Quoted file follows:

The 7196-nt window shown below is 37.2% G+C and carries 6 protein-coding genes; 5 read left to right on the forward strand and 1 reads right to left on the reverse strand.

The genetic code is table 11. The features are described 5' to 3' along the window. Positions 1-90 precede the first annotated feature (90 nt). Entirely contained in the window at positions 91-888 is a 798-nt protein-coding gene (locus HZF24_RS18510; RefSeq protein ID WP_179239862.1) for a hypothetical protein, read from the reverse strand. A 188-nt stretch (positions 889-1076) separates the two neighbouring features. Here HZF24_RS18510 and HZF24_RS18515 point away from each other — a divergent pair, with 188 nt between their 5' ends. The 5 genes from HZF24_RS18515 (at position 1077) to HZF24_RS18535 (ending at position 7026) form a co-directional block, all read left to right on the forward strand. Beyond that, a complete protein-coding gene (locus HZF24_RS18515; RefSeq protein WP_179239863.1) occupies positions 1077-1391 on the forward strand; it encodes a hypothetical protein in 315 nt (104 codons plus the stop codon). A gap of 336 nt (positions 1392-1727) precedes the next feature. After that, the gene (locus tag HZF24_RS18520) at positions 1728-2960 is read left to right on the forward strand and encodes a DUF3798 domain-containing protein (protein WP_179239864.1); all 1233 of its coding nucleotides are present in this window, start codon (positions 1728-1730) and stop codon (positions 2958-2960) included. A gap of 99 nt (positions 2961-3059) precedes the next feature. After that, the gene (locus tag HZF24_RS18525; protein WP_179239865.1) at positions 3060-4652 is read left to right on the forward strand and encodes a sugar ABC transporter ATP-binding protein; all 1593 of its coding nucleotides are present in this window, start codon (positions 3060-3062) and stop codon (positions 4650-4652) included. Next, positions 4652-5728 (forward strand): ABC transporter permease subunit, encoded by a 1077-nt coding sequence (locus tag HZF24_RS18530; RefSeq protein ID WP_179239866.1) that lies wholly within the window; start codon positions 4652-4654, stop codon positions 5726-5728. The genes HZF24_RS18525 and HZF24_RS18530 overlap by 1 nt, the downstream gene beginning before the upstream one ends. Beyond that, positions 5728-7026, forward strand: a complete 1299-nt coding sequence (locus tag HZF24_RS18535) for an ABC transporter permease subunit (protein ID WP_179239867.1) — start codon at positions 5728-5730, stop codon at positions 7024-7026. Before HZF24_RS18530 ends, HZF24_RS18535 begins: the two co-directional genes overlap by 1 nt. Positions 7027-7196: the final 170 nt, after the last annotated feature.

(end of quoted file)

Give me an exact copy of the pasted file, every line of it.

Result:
The 7196-nt window shown below is 37.2% G+C and carries 6 protein-coding genes; 5 read left to right on the forward strand and 1 reads right to left on the reverse strand.

The genetic code is table 11. The features are described 5' to 3' along the window. Positions 1-90 precede the first annotated feature (90 nt). Entirely contained in the window at positions 91-888 is a 798-nt protein-coding gene (locus HZF24_RS18510; RefSeq protein ID WP_179239862.1) for a hypothetical protein, read from the reverse strand. A 188-nt stretch (positions 889-1076) separates the two neighbouring features. Here HZF24_RS18510 and HZF24_RS18515 point away from each other — a divergent pair, with 188 nt between their 5' ends. The 5 genes from HZF24_RS18515 (at position 1077) to HZF24_RS18535 (ending at position 7026) form a co-directional block, all read left to right on the forward strand. Beyond that, a complete protein-coding gene (locus HZF24_RS18515; RefSeq protein WP_179239863.1) occupies positions 1077-1391 on the forward strand; it encodes a hypothetical protein in 315 nt (104 codons plus the stop codon). A gap of 336 nt (positions 1392-1727) precedes the next feature. After that, the gene (locus tag HZF24_RS18520) at positions 1728-2960 is read left to right on the forward strand and encodes a DUF3798 domain-containing protein (protein WP_179239864.1); all 1233 of its coding nucleotides are present in this window, start codon (positions 1728-1730) and stop codon (positions 2958-2960) included. A gap of 99 nt (positions 2961-3059) precedes the next feature. After that, the gene (locus tag HZF24_RS18525; protein WP_179239865.1) at positions 3060-4652 is read left to right on the forward strand and encodes a sugar ABC transporter ATP-binding protein; all 1593 of its coding nucleotides are present in this window, start codon (positions 3060-3062) and stop codon (positions 4650-4652) included. Next, positions 4652-5728 (forward strand): ABC transporter permease subunit, encoded by a 1077-nt coding sequence (locus tag HZF24_RS18530; RefSeq protein ID WP_179239866.1) that lies wholly within the window; start codon positions 4652-4654, stop codon positions 5726-5728. The genes HZF24_RS18525 and HZF24_RS18530 overlap by 1 nt, the downstream gene beginning before the upstream one ends. Beyond that, positions 5728-7026, forward strand: a complete 1299-nt coding sequence (locus tag HZF24_RS18535) for an ABC transporter permease subunit (protein ID WP_179239867.1) — start codon at positions 5728-5730, stop codon at positions 7024-7026. Before HZF24_RS18530 ends, HZF24_RS18535 begins: the two co-directional genes overlap by 1 nt. Positions 7027-7196: the final 170 nt, after the last annotated feature.